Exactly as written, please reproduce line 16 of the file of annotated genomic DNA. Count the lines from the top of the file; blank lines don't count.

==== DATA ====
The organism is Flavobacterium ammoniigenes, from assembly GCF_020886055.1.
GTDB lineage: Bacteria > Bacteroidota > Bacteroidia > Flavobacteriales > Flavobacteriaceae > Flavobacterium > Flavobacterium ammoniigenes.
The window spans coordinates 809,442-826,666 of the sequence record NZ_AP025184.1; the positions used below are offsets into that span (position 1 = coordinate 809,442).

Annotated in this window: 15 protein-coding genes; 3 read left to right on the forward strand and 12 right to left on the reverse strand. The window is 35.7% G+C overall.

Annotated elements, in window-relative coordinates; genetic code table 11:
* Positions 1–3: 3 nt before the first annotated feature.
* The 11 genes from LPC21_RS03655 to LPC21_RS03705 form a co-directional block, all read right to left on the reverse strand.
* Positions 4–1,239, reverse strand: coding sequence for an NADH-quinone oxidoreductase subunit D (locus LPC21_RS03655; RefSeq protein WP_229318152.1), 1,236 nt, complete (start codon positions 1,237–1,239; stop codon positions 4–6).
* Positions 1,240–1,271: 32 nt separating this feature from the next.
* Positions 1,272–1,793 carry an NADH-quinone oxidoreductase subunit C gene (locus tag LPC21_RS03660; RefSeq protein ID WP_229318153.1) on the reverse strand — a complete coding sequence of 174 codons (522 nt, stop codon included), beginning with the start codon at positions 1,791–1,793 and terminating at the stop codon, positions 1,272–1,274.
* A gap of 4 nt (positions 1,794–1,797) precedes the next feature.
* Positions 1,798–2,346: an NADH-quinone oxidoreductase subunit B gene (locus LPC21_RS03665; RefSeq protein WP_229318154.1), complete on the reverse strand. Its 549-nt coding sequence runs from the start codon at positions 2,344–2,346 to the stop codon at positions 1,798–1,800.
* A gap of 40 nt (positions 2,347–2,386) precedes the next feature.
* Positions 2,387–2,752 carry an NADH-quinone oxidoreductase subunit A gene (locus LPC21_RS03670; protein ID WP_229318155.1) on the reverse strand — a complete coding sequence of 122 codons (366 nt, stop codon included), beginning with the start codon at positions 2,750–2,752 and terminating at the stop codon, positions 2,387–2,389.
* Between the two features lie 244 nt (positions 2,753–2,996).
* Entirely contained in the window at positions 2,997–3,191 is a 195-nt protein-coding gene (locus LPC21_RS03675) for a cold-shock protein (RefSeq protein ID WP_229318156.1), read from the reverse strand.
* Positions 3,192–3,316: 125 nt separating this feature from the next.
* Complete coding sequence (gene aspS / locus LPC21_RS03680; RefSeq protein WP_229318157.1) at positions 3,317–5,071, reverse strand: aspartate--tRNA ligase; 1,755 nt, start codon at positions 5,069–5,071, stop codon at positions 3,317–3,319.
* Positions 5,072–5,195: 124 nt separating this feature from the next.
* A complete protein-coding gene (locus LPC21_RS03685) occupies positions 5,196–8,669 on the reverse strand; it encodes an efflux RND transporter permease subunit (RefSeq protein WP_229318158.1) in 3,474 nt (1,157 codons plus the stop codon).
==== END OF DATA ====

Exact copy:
* Entirely contained in the window at positions 2,997–3,191 is a 195-nt protein-coding gene (locus LPC21_RS03675) for a cold-shock protein (RefSeq protein ID WP_229318156.1), read from the reverse strand.